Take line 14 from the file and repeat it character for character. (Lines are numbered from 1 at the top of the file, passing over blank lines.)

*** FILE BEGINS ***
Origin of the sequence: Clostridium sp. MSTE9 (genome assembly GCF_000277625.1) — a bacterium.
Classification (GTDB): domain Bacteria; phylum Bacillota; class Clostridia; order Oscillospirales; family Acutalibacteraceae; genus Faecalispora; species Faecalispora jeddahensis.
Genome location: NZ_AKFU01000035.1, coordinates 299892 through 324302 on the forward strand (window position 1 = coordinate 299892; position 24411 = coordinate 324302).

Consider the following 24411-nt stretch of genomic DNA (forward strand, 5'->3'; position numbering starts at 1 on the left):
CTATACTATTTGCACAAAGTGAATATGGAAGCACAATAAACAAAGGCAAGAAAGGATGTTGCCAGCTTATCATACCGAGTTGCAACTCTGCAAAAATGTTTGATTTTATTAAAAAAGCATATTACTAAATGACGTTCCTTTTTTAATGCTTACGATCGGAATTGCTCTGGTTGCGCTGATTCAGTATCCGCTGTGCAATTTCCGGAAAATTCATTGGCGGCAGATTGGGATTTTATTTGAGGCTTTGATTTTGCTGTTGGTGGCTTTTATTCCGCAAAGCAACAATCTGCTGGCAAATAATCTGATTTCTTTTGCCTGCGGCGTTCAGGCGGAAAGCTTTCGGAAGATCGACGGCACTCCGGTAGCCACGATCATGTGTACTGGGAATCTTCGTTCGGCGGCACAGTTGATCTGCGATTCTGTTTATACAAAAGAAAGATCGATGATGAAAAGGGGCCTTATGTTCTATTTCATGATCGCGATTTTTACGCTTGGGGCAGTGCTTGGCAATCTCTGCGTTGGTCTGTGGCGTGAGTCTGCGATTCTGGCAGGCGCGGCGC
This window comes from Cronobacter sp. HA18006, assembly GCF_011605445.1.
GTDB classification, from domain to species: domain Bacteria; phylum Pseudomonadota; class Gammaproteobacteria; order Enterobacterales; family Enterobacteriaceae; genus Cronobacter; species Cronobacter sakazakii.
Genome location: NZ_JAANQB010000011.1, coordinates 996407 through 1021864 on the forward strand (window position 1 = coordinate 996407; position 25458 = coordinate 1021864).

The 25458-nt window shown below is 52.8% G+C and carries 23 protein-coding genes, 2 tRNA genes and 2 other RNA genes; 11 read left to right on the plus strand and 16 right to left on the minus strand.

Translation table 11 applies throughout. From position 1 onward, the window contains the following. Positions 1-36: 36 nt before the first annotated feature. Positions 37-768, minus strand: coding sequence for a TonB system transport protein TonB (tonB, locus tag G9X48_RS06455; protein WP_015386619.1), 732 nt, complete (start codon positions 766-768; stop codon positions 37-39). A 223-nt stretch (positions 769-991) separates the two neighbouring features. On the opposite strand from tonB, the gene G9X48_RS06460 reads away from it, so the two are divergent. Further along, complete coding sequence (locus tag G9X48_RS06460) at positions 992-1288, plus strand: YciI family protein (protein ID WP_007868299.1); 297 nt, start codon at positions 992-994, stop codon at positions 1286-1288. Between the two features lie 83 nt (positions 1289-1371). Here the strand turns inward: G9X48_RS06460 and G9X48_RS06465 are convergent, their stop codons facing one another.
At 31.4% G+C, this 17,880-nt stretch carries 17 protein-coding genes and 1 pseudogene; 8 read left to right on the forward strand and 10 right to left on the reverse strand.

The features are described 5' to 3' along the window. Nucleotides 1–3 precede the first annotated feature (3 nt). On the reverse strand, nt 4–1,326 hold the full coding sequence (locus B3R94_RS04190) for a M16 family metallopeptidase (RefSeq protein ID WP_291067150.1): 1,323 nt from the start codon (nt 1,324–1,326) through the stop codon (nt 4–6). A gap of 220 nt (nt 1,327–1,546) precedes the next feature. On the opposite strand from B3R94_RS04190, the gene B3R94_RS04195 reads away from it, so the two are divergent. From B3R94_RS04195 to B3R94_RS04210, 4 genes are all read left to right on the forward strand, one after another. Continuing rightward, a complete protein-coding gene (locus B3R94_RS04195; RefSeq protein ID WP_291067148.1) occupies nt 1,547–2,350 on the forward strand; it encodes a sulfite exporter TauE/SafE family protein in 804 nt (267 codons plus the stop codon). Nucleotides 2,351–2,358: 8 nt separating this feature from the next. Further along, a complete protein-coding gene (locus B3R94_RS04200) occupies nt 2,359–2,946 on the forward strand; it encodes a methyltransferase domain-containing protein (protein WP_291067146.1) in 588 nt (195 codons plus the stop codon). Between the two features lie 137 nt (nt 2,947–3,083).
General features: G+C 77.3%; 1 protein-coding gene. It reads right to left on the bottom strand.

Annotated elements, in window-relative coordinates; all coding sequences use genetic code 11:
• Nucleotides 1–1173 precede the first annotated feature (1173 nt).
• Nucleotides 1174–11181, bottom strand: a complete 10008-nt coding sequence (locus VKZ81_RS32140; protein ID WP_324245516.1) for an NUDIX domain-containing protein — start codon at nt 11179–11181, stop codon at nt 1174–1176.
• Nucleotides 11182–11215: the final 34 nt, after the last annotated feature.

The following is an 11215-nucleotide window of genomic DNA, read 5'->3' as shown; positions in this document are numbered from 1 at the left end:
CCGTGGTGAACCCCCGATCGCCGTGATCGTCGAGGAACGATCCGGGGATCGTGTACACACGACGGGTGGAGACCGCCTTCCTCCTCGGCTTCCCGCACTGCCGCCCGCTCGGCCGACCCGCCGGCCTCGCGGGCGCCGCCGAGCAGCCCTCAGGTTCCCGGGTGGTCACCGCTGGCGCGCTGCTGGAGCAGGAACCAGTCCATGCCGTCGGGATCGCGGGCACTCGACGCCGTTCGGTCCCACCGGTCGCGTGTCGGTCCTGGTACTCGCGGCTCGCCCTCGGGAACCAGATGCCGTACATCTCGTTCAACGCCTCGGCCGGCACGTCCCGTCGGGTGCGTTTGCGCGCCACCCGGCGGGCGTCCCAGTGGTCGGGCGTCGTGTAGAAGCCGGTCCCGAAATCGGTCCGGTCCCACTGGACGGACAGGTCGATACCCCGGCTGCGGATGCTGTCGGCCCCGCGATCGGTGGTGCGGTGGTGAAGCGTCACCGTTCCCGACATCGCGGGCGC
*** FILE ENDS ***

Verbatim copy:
Annotated elements, in window-relative coordinates; all coding sequences use genetic code 11: